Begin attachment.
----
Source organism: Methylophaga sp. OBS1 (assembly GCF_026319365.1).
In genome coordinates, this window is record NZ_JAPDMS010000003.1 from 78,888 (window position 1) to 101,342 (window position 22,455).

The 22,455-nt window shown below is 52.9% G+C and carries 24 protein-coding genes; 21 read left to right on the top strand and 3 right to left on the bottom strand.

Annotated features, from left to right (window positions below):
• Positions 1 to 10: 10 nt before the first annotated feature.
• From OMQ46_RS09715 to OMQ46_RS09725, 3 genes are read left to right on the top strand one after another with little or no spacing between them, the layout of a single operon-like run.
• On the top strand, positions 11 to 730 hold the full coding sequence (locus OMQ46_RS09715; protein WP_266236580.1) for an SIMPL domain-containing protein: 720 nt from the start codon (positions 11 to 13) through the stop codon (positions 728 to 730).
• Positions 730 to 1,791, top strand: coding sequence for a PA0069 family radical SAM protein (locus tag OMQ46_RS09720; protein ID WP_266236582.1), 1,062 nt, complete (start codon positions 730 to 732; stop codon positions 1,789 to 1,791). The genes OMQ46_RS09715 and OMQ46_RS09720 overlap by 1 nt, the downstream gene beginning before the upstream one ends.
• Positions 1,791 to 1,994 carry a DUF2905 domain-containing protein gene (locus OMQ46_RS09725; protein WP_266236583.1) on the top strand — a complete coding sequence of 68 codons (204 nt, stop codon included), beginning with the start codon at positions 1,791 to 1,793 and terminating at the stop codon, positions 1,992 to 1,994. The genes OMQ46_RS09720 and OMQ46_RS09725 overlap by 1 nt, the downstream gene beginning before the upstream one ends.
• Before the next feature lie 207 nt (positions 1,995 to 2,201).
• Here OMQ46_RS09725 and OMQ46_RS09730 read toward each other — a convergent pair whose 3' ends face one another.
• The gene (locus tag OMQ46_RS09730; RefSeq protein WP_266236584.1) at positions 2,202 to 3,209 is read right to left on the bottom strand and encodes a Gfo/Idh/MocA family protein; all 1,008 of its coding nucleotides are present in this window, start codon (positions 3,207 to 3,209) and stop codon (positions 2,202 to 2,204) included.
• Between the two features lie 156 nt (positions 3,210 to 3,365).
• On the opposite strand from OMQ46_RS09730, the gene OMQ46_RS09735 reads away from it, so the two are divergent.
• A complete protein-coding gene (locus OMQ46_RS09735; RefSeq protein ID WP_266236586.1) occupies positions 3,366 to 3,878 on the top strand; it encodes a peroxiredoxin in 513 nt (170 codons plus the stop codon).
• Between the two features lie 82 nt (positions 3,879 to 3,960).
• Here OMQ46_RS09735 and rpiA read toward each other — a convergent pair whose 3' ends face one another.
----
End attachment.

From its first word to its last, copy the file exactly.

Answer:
Source organism: Methylophaga sp. OBS1 (assembly GCF_026319365.1).
In genome coordinates, this window is record NZ_JAPDMS010000003.1 from 78,888 (window position 1) to 101,342 (window position 22,455).

The 22,455-nt window shown below is 52.9% G+C and carries 24 protein-coding genes; 21 read left to right on the top strand and 3 right to left on the bottom strand.

Annotated features, from left to right (window positions below):
• Positions 1 to 10: 10 nt before the first annotated feature.
• From OMQ46_RS09715 to OMQ46_RS09725, 3 genes are read left to right on the top strand one after another with little or no spacing between them, the layout of a single operon-like run.
• On the top strand, positions 11 to 730 hold the full coding sequence (locus OMQ46_RS09715; protein WP_266236580.1) for an SIMPL domain-containing protein: 720 nt from the start codon (positions 11 to 13) through the stop codon (positions 728 to 730).
• Positions 730 to 1,791, top strand: coding sequence for a PA0069 family radical SAM protein (locus tag OMQ46_RS09720; protein ID WP_266236582.1), 1,062 nt, complete (start codon positions 730 to 732; stop codon positions 1,789 to 1,791). The genes OMQ46_RS09715 and OMQ46_RS09720 overlap by 1 nt, the downstream gene beginning before the upstream one ends.
• Positions 1,791 to 1,994 carry a DUF2905 domain-containing protein gene (locus OMQ46_RS09725; protein WP_266236583.1) on the top strand — a complete coding sequence of 68 codons (204 nt, stop codon included), beginning with the start codon at positions 1,791 to 1,793 and terminating at the stop codon, positions 1,992 to 1,994. The genes OMQ46_RS09720 and OMQ46_RS09725 overlap by 1 nt, the downstream gene beginning before the upstream one ends.
• Before the next feature lie 207 nt (positions 1,995 to 2,201).
• Here OMQ46_RS09725 and OMQ46_RS09730 read toward each other — a convergent pair whose 3' ends face one another.
• The gene (locus tag OMQ46_RS09730; RefSeq protein WP_266236584.1) at positions 2,202 to 3,209 is read right to left on the bottom strand and encodes a Gfo/Idh/MocA family protein; all 1,008 of its coding nucleotides are present in this window, start codon (positions 3,207 to 3,209) and stop codon (positions 2,202 to 2,204) included.
• Between the two features lie 156 nt (positions 3,210 to 3,365).
• On the opposite strand from OMQ46_RS09730, the gene OMQ46_RS09735 reads away from it, so the two are divergent.
• A complete protein-coding gene (locus OMQ46_RS09735; RefSeq protein ID WP_266236586.1) occupies positions 3,366 to 3,878 on the top strand; it encodes a peroxiredoxin in 513 nt (170 codons plus the stop codon).
• Between the two features lie 82 nt (positions 3,879 to 3,960).
• Here OMQ46_RS09735 and rpiA read toward each other — a convergent pair whose 3' ends face one another.